Securities Act of 1933
The Securities Act of 1933 (as amended, the “Securities Act”) was passed to ensure that investors have financial and other important information about securities that are being sold publicly. It also bans the use of fraud, deceit, and misrepresentation in the sales of securities. The Securities Act, which is also referred to as the “truth in securities” law, is part of a legislative effort to govern and oversee the securities industry.
What are the Securities Act of 1933 rules?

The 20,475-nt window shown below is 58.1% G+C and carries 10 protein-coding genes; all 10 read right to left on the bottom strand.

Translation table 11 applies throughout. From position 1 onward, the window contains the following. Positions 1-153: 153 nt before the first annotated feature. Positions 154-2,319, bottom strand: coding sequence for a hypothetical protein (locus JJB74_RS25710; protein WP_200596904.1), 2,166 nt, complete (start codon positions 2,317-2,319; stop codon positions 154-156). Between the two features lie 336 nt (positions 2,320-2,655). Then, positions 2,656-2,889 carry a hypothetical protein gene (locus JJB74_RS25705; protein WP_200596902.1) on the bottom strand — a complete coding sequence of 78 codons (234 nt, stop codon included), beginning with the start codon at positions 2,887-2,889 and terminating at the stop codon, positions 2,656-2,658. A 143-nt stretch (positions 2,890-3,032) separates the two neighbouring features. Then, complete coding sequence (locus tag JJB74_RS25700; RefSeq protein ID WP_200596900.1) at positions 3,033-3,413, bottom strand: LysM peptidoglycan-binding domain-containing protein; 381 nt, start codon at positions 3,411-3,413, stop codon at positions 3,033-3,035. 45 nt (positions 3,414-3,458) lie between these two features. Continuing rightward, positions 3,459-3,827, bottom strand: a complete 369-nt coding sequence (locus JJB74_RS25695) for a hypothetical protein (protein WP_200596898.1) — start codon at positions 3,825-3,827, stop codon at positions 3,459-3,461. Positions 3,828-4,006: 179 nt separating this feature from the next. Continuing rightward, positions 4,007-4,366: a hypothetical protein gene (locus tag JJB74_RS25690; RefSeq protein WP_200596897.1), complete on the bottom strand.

The rules of the Securities Act of 1933 (as amended, the “Securities Act”) require the disclosure of information through securities registration. Registration forms filed by companies provide important information about the company and the securities being offered, including management details, financial statements and descriptions of the company and the security for sale. Not all securities must be registered. For example, certain private offerings are exempt from the registration rules of the Securities Act. Investors can use registration information to make purchasing decisions. Though the information’s accuracy is not guaranteed, investors do have recovery rights if they suffer losses related to buying securities that had incomplete or inaccurate disclosure of material information.